Present Laughter

Malvern Theatres


NOEL Coward once described this comedy as "a series of semi-autobiographical pyrotechnics" and even starred in the lead role of actor Garry Essendine in the original run in 1942.

You can almost see Coward in the role as this fine version from director Stephen Unwin, who founded English Touring Theatre, has stayed very true to the original with some impeccable casting decisions.

Samuel West (Mr Selfridge, Howards End) is excellent as Garry, making easy work of the wordy Coward dialogue and really hamming it up when necessary to get the most out of this farce.

He makes Garry wonderfully likeable despite being spoiled, sulky and self-obsessed. With Timothy West and Prunella Scales as parents, he's maintaining the family's reputation for fine acting.

The play revolves around several days in Essendine's household as the actor copes with the amorous attentions of several women and a man who are in love with him to the annoyance of his long-suffering secretary Monica and his estranged wife Liz.

A grand set recreates the lavish, decadent townhouse of the actor in fashionable Sloane London with cocktail glasses at the ready and a cigarette box that all the characters all help themselves to like chain smokers, but this is supposed to be the 1930s.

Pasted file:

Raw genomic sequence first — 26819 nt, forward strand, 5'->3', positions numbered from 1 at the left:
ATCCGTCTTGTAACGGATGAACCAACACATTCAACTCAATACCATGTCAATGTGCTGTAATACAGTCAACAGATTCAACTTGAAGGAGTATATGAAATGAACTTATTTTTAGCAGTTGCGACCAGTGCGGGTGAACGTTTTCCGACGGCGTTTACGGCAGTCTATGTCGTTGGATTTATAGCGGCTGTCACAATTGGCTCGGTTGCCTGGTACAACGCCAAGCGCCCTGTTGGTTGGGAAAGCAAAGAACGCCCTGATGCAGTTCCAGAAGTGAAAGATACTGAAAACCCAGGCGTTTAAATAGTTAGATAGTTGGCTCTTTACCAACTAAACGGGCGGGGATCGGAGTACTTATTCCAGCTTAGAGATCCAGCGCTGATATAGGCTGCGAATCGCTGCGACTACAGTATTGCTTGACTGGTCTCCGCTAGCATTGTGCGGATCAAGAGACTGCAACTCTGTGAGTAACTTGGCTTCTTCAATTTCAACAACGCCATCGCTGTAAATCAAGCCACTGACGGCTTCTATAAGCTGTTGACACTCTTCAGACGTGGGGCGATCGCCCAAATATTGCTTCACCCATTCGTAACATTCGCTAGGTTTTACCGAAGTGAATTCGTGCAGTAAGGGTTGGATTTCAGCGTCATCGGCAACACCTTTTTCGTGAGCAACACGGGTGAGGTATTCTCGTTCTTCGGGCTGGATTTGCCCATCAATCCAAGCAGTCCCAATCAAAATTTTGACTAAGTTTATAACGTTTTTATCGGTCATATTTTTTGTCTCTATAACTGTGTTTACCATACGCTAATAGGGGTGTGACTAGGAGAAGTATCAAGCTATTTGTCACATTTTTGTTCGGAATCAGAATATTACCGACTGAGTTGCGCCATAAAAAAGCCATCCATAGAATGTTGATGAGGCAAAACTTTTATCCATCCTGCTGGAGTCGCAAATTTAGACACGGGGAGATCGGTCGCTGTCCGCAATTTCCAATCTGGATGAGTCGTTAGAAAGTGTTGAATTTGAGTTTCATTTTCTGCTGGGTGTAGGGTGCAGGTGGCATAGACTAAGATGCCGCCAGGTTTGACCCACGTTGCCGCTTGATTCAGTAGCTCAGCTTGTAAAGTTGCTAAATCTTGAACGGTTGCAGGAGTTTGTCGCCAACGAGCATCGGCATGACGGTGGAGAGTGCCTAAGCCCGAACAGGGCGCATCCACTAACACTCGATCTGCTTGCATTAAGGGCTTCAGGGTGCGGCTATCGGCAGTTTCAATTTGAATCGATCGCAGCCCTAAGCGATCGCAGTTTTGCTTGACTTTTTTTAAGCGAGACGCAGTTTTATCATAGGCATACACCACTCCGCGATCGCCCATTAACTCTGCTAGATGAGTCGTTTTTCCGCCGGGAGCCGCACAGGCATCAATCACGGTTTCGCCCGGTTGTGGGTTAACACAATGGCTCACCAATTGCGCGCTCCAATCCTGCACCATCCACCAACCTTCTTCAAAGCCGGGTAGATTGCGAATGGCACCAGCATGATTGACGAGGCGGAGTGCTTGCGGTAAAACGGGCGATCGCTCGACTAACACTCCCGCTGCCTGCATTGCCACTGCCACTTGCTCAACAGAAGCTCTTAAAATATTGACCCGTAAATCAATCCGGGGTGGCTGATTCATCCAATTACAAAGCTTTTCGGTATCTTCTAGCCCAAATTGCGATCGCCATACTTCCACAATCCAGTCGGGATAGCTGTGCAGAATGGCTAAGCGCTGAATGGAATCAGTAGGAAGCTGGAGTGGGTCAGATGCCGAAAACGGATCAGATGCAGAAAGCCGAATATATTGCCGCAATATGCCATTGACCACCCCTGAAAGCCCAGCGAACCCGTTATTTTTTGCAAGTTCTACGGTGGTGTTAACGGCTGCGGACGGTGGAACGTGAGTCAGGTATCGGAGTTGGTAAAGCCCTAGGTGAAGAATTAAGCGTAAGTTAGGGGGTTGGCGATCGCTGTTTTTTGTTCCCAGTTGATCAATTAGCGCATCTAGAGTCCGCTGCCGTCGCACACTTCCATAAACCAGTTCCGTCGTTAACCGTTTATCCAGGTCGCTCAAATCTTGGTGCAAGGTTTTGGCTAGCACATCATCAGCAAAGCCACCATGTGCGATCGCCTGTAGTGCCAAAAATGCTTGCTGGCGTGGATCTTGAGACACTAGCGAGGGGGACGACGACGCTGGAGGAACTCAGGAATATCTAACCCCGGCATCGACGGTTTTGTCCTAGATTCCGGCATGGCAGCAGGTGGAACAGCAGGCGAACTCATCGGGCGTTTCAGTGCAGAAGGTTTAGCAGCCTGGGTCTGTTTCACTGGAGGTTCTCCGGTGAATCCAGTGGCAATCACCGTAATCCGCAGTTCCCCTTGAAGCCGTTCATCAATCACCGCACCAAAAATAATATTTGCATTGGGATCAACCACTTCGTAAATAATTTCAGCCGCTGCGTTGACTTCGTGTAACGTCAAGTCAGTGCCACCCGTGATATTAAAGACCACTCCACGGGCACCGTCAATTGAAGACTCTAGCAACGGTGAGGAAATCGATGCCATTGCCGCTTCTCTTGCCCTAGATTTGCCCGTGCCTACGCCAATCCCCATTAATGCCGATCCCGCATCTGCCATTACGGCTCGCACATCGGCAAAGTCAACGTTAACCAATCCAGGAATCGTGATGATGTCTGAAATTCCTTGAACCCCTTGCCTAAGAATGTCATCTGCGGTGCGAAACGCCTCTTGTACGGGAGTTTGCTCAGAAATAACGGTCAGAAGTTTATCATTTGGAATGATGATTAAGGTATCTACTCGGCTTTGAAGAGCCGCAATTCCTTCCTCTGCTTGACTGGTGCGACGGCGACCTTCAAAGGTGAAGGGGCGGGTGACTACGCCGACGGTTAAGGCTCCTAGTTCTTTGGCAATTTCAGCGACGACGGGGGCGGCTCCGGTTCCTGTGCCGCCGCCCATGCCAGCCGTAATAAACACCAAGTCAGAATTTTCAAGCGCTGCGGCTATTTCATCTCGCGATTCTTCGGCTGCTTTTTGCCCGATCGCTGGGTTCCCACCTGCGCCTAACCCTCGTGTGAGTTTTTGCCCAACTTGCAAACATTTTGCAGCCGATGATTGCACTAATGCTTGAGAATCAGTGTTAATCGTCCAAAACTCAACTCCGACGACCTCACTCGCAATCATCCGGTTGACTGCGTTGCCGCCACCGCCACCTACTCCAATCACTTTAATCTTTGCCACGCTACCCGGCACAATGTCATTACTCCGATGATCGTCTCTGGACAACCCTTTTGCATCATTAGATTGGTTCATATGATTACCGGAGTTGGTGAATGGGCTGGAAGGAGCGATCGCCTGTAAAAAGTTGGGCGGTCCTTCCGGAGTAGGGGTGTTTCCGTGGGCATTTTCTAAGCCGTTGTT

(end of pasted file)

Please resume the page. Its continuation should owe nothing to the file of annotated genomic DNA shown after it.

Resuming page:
A strong cast includes Phyllis Logan (Mrs Hughes in Downton Abbey) as Garry's sharp-witted secretary, who has many of the funniest lines, and Rebecca Johnson as the calm, supportive ex-wife.

All the players stand out in their own way though, particularly the hilarious servants with Martin Hancock as valet Fred and Sally Tatum as zany Swedish maid Miss Erikson both playing it for laughs - and getting many.

In a cleverly weaved, satisfying storyline that has a nice tidy ending, Present Laughter is a sophisticated comedy that you won't want to miss. To 20-08-16.

Alison Brinkworth



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